And it also kind of begs the question, who decides what sorts of professional development is the most valuable, because you have things like online courses, access to Lynda learning, which has become LinkedIn Learning, paying for a workshop or paying for someone to go to a conference, and how do they justify the cost of travel and lodging and the ticket to the conference? Does that change if they are speaking at the conference? How do you make those choices?

And I know, both of us worked previously at institutions, so what was that like for you at your institution? I know you were at a much larger institution than I was, but I’m curious who you think the decision-makers ultimately are there and how that can change to benefit people based on what they’re most interested in and what they feel is most valuable.

I think, you know, so I jumped around a large institution and worked in several different roles. So it depended on where I was at the time. I found that generally leadership preferred to select the professional development opportunities they thought were right for me.

So whether or not I felt that it aligned with how I was trying to grow professionally or what I personally thought the university needed, that begs another question.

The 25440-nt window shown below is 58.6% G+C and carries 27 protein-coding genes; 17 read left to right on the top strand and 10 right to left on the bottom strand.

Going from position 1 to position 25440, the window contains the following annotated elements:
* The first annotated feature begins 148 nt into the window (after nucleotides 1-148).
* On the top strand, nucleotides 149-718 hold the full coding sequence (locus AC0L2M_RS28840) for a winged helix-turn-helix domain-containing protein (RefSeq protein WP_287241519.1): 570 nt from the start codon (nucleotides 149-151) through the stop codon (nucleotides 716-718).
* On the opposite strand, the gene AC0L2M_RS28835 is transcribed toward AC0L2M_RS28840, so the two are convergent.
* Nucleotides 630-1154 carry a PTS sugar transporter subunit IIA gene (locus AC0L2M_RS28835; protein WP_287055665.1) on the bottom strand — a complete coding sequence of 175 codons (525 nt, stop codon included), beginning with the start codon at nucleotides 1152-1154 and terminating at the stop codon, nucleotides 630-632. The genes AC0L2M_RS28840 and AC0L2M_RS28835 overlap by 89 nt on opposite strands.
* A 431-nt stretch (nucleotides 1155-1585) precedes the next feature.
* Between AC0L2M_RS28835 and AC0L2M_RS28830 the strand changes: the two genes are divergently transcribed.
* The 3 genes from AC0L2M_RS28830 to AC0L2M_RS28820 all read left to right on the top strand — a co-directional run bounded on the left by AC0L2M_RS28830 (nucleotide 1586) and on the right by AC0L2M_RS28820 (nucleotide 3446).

But in terms of budget and support, I think it really entirely depended upon the year and the manager and the bandwidth that the team had for allowing different team members time off to pursue different opportunities. What about you?

It was a little bit different because I was a team of one. So most of the professional development opportunities I had involved me watching something, setting aside time in my day to watch some sort of course or a webinar or some sort of live discussion where you could interact with people. But I know having gone to some conferences now, specifically higher ed conferences, I did find it very meaningful and valuable to talk to folks in real life, to build community, to feel like you’re part of that community, to learn from people in real life where you can interact and ask questions.

And it would have been all on me to have to make the case for anything more than that. And sometimes there’s just no money left for that. So I guess it would have been more difficult for me to actually get the budget to go and travel to any conference that would have involved flying in a plane or taking a train or renting a car, et cetera, so it’s very tricky and it has to be more of a priority for everybody and not just people in the marketing office I think for anything to happen on a consistent basis.